Your CEO is in Asia, your CTO is in Europe, and your marketing team is everywhere in between. So, what do you do when you find you’ve been hunted? In this post, I will go into how we discovered we’d been featured on Product Hunt, and how we came together to get over 100 upvotes for the day and attract over 1000 new visitors.
First, a little background.
Mailbird is a Windows-only email client designed to make you more productive by bringing together all the apps you use to communicate, plan, schedule, and incorporating them into one easy to use platform. Over the past 4 years, we’ve continued to evolve the client by adding a fresh new look, speed optimizations, enhanced email account support, and more. To date, over 500,000 people have tried Mailbird, and our growth continues to be nothing short of amazing.
The main reason for the success of Mailbird has been our amazing team, which includes members from all across the globe. Reaching across the world has not only allowed us to search out the perfect people for every role, but it also allows us to more easily expand out email client to international users.
However, this global team distribution can also present problems when attempting to capitalize on something like a Product Hunt feature. Especially, when it’s not something you are expecting…
Gah! We were just hunted on Product Hunt
That was the message I shared with my team members (who were awake) at 7:03 a.m., my time. Maybe not the best response, but to be fair, the coffee hadn’t quite kicked in.
Now, we had been working on an upcoming campaign for getting on Product Hunt with our next feature release, so at least we were not completely ignorant of how to handle things. However, we were planning to have key members (like our CEO Andrea Loubier) available during those key daylight hours in the United States to handle questions and feedback on our feature. We also wanted to have campaigns ready to go to capitalize on the mention with our social channels and email contacts.
We knew we had to scramble to make this work, and I am happy to say we pulled it off. Here is a quick rundown of what we did:
First, I was online so I quickly jumped on Product Hunt (as I furiously downed my coffee) and wrote a quick overview of the product. In it, I also went into how our team was distributed all across the globe, and that we would jump on when we could to leave comments and answer questions.
At the same time I was doing that, the other member of our team Alexis Dollé (who was online) quickly created a banner triggered by the Product Hunt referral tag welcoming traffic from that source and offering them a little something special in the form of a discount on our Pro version of Mailbird.
Next, I jumped on creating graphics and content for use in social posts and quickly scheduled various mentions of our feature across our social channels to go out periodically during the day
After that, we collaborated on an email to go out to our users. Now, this was where (thanks to our existing research into Product Hunt) we knew we needed to be careful. Product Hunt does not want makers encouraging people to upvote. It’s even been suggested it may be a bad idea to link users directly to your feature.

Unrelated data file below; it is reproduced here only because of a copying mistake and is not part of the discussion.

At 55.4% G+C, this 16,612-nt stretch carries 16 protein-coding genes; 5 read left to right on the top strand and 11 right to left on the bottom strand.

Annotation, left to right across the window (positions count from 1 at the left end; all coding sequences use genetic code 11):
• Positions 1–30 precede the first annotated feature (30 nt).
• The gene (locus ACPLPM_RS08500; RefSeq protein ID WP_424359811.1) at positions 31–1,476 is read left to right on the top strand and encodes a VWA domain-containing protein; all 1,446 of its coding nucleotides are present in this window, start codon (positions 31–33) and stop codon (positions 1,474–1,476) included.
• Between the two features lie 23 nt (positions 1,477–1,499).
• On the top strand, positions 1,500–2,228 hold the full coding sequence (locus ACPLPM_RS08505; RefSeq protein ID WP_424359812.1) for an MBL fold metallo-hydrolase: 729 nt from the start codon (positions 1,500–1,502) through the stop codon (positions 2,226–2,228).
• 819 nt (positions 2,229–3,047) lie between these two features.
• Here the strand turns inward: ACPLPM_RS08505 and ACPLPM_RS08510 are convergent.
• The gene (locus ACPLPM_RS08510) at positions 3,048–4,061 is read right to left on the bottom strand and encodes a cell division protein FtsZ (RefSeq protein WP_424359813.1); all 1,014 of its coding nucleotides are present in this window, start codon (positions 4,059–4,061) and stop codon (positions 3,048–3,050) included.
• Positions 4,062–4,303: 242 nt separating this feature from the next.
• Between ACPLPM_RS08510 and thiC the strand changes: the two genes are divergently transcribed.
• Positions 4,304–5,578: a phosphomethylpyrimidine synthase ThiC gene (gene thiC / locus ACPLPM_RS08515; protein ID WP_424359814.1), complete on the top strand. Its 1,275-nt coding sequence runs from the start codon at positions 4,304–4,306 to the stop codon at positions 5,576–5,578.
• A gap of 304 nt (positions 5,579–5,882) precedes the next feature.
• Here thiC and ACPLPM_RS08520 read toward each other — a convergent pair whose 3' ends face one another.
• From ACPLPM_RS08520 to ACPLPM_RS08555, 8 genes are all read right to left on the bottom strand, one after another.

Why? Product Hunt’s algorithm is rumored to take engagement and page views into consideration, assigning lower value to users landing directly on a feature, up voting, and leaving. Product Hunt, for good reason, wants to prevent makers from flooding their features with upvotes. Just because a product may have millions of users doesn’t mean they should be able to leverage that into countless scores of upvotes and dominate the product rankings any time they choose.
So instead, we experimented with a variety of versions landing people on the homepage, listing, and even a pre-defined search for our product. Unfortunately, without access to Product Hunt page analytics, there was no way to see if a particular strategy was better than the others, but at least we didn’t risk putting all our eggs in one basket.
With everything set up, we took the rest of the day to interact on the feature, respond to engagements with our tweets and Facebook posts, and generally handled things until our other team members began waking up to take over.
In the end, we enjoyed alot of positive comments and constructive feedback on our feature. Most users we were interacting with seemed pleased to find some more Windows tech being featured.
We also saw an ongoing boost to our traffic that has settled to an additional 20 or so users a day discovering Mailbird through Product Hunt. Even more important, we saw an increase in mentions and features in other sources that we attribute to our increased exposure from Product Hunt that generated even more visits and downloads.
Most importantly, we gained some valuable experience with Product Hunt that we can use to make our next feature (planned one, hopefully) even better. That said, we are still enjoying new users, mentions, and feedback every day thanks to our being hunted. Although it was a scramble, I think we pulled it off nicely.
Thank you Product Hunt, and your amazing community who were nothing but positive and supportive of Mailbird. We can’t wait to do it again soon with our next major release!